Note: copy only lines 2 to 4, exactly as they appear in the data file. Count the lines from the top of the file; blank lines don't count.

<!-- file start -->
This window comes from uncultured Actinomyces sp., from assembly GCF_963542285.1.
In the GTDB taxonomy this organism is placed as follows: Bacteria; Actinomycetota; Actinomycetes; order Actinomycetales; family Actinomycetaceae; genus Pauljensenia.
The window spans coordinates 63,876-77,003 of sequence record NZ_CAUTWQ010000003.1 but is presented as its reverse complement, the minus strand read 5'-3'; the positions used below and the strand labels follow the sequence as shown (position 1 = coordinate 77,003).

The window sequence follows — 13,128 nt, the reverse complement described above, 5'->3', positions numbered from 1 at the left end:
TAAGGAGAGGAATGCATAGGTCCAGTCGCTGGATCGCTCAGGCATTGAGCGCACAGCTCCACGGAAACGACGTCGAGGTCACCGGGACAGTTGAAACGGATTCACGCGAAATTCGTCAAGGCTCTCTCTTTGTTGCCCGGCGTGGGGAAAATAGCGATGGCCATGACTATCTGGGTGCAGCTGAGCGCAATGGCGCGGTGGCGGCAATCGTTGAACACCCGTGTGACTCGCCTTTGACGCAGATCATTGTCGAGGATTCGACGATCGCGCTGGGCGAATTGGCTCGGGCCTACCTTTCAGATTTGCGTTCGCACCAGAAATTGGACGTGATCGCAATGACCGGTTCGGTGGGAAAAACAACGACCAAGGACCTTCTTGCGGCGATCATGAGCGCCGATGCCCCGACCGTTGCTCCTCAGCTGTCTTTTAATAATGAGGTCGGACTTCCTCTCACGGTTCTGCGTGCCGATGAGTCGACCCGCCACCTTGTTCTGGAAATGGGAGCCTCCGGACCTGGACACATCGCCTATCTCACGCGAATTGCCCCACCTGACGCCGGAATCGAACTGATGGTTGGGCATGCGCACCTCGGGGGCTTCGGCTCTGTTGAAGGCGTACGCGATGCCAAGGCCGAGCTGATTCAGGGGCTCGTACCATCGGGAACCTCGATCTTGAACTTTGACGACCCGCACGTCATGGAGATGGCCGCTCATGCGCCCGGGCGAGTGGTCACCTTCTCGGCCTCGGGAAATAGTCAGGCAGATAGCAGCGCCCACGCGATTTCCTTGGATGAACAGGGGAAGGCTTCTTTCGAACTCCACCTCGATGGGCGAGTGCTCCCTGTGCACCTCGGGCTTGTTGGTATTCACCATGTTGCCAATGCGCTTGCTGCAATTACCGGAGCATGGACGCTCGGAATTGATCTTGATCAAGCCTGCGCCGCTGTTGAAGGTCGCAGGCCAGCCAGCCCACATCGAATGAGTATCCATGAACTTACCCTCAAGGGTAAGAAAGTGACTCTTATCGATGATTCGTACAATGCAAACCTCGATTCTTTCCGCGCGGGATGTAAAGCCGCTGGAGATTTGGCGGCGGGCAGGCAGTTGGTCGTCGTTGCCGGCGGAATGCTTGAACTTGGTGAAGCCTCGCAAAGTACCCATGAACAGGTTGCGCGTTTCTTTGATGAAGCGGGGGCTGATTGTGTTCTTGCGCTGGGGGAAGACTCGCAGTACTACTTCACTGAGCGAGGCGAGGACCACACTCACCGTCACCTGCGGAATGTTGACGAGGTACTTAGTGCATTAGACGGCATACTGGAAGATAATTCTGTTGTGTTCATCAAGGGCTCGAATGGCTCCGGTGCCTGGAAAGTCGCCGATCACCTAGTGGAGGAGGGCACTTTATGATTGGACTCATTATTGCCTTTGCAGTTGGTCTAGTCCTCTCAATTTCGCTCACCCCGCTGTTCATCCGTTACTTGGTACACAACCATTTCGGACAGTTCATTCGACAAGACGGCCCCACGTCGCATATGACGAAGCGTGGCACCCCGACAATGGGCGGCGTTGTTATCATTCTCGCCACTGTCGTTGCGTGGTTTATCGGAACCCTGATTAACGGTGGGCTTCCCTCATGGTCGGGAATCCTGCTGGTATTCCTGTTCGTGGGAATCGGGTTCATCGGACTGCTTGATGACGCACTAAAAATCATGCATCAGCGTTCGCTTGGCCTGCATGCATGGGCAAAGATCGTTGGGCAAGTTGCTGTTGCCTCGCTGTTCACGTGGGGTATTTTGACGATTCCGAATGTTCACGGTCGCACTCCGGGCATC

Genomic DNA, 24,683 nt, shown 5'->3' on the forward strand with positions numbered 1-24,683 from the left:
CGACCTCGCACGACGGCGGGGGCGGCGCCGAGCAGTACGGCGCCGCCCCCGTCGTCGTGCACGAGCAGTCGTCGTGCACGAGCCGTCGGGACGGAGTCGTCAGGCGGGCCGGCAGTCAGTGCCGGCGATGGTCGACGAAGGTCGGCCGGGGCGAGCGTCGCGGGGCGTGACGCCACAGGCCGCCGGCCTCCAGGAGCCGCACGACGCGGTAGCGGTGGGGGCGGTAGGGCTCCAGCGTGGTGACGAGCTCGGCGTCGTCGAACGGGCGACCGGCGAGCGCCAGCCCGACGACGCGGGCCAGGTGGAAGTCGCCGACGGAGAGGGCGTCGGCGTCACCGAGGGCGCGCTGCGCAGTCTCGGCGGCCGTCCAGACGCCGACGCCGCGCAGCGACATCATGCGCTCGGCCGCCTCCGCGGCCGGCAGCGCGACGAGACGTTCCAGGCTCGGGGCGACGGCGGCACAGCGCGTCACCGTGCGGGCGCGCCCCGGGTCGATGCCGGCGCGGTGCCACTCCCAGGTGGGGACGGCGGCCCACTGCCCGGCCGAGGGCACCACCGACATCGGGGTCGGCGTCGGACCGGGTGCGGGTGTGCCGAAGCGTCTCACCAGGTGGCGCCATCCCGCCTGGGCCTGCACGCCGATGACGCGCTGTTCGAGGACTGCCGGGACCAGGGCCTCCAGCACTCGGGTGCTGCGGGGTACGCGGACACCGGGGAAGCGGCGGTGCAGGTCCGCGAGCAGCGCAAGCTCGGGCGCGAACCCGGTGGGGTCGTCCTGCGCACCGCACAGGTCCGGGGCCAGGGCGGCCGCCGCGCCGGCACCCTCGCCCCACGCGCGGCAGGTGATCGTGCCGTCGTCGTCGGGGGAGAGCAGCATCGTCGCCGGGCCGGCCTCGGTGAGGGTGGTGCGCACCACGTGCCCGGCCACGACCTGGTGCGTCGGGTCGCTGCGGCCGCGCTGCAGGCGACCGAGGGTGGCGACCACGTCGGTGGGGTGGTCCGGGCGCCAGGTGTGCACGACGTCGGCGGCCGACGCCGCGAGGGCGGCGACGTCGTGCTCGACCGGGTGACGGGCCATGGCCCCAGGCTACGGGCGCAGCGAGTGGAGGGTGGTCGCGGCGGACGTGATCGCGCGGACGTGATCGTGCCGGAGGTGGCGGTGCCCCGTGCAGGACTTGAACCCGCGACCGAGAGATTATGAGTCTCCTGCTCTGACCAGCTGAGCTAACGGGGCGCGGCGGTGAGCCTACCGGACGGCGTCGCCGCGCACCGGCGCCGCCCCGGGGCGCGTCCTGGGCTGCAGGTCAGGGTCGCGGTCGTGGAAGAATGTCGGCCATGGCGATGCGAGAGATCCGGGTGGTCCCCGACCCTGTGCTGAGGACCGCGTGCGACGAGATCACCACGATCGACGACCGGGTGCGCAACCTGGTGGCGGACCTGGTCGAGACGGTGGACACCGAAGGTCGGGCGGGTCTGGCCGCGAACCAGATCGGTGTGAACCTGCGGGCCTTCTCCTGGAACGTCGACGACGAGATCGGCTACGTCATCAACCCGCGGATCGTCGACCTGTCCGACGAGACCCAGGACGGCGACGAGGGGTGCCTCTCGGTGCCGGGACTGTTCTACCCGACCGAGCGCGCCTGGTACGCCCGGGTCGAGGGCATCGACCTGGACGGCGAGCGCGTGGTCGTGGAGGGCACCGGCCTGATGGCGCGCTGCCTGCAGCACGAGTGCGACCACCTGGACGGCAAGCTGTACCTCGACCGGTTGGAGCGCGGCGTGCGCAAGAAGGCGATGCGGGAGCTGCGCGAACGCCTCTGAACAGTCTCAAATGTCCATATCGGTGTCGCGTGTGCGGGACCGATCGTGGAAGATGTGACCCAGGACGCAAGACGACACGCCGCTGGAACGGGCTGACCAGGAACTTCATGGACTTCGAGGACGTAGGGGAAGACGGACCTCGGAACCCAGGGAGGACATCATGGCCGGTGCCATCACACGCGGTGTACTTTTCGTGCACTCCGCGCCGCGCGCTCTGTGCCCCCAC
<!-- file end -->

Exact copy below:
In the GTDB taxonomy this organism is placed as follows: Bacteria; Actinomycetota; Actinomycetes; order Actinomycetales; family Actinomycetaceae; genus Pauljensenia.
The window spans coordinates 63,876-77,003 of sequence record NZ_CAUTWQ010000003.1 but is presented as its reverse complement, the minus strand read 5'-3'; the positions used below and the strand labels follow the sequence as shown (position 1 = coordinate 77,003).

The window sequence follows — 13,128 nt, the reverse complement described above, 5'->3', positions numbered from 1 at the left end: